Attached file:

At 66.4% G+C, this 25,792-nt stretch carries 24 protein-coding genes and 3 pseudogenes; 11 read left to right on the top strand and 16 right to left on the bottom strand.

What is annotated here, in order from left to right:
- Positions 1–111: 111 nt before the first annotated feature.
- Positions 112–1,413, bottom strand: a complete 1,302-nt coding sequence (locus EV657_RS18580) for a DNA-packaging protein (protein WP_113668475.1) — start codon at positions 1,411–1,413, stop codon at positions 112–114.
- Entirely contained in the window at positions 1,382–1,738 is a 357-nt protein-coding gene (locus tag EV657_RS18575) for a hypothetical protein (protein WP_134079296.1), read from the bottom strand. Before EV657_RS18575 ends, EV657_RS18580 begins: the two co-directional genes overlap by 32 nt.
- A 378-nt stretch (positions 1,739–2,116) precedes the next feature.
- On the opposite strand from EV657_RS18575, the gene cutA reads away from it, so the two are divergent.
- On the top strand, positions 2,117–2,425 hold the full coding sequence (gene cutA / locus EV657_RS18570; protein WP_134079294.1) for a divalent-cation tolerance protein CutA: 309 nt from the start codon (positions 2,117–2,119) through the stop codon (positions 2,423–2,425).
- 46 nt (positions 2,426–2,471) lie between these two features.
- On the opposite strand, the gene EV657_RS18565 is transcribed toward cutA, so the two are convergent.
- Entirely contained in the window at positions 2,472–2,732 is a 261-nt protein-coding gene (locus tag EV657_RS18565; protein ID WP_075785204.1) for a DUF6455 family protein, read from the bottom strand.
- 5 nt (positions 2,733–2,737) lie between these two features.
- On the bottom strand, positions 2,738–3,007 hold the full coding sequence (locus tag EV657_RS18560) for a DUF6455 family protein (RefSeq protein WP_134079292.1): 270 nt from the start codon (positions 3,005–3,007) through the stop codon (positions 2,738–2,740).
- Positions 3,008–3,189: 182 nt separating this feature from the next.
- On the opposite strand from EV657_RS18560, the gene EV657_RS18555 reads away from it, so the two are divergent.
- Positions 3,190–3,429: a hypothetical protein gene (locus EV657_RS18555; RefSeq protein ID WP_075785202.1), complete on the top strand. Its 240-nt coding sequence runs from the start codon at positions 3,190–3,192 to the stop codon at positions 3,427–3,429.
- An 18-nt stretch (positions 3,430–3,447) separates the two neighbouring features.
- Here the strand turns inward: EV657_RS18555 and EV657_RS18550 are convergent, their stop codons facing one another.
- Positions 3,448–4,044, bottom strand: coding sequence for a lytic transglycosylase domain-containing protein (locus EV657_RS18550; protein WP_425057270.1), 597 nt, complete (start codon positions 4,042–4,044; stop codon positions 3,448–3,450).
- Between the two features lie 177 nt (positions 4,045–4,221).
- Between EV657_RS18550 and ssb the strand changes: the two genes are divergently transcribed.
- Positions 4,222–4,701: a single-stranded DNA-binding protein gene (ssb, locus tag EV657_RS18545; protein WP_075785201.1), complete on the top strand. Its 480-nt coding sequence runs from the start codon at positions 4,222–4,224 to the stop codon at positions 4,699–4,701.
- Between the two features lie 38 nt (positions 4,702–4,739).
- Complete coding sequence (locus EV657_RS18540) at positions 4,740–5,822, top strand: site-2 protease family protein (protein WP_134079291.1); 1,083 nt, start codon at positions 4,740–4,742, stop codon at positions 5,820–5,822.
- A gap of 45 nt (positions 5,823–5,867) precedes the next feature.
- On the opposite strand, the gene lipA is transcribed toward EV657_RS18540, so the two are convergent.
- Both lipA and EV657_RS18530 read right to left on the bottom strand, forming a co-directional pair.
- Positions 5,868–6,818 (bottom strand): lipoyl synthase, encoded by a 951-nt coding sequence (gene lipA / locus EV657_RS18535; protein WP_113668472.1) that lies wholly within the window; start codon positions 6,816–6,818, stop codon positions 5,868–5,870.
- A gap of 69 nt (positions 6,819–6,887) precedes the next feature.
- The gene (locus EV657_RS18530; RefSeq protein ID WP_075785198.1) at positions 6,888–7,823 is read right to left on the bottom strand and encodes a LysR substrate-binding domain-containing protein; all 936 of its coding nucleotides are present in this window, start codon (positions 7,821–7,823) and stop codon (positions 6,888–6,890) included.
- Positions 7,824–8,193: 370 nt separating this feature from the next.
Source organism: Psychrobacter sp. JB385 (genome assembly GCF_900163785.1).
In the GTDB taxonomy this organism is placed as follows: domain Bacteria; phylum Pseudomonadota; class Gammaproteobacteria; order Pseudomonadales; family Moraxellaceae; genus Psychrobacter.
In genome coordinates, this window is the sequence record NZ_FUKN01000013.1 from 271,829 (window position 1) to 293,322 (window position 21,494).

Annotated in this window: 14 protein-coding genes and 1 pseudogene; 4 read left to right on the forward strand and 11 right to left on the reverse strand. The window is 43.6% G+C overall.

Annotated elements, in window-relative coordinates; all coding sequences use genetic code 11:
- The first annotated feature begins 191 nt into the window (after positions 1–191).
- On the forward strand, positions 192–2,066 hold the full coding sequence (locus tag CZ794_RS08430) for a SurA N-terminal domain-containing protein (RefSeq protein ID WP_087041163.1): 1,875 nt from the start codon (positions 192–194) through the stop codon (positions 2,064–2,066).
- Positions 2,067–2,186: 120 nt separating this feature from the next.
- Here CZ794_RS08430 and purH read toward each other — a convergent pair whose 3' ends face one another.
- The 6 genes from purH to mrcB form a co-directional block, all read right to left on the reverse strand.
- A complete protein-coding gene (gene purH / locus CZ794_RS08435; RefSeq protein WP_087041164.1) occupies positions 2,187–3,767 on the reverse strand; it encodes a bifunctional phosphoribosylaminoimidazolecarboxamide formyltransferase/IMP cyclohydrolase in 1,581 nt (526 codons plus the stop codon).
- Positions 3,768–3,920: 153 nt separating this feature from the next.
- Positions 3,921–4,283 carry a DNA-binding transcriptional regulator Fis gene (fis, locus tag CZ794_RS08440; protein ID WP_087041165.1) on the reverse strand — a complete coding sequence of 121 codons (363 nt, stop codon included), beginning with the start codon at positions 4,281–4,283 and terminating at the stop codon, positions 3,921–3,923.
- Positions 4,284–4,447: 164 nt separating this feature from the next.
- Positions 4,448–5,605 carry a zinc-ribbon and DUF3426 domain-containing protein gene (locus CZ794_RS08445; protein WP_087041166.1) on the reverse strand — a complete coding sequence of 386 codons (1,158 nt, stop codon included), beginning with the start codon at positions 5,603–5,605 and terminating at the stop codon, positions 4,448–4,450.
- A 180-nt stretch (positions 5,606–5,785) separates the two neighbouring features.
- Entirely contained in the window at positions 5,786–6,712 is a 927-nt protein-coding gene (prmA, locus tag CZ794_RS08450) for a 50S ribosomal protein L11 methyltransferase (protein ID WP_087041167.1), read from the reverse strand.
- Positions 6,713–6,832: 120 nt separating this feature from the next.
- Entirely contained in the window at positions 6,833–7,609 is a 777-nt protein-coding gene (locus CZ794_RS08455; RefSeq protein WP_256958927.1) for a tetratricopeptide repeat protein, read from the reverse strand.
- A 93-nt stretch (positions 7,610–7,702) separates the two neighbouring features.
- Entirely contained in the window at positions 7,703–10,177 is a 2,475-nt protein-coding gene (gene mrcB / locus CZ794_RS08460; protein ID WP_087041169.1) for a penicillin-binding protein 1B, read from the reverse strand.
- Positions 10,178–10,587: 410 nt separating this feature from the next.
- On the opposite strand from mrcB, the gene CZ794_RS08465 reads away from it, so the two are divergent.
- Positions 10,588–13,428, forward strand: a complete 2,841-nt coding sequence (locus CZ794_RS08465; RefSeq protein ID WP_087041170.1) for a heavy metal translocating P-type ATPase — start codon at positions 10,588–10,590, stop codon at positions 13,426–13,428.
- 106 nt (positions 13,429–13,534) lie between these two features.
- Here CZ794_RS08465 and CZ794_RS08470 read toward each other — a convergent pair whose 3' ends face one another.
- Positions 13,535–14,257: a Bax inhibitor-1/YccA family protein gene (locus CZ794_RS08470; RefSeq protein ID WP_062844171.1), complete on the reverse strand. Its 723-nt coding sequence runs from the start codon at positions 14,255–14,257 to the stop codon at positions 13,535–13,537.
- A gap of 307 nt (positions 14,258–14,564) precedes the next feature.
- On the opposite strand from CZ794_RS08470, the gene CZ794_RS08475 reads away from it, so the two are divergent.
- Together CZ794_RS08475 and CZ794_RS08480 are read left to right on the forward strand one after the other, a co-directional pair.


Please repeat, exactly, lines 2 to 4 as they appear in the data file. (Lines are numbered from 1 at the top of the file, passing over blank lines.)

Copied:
What is annotated here, in order from left to right:
- Positions 1–111: 111 nt before the first annotated feature.
- Positions 112–1,413, bottom strand: a complete 1,302-nt coding sequence (locus EV657_RS18580) for a DNA-packaging protein (protein WP_113668475.1) — start codon at positions 1,411–1,413, stop codon at positions 112–114.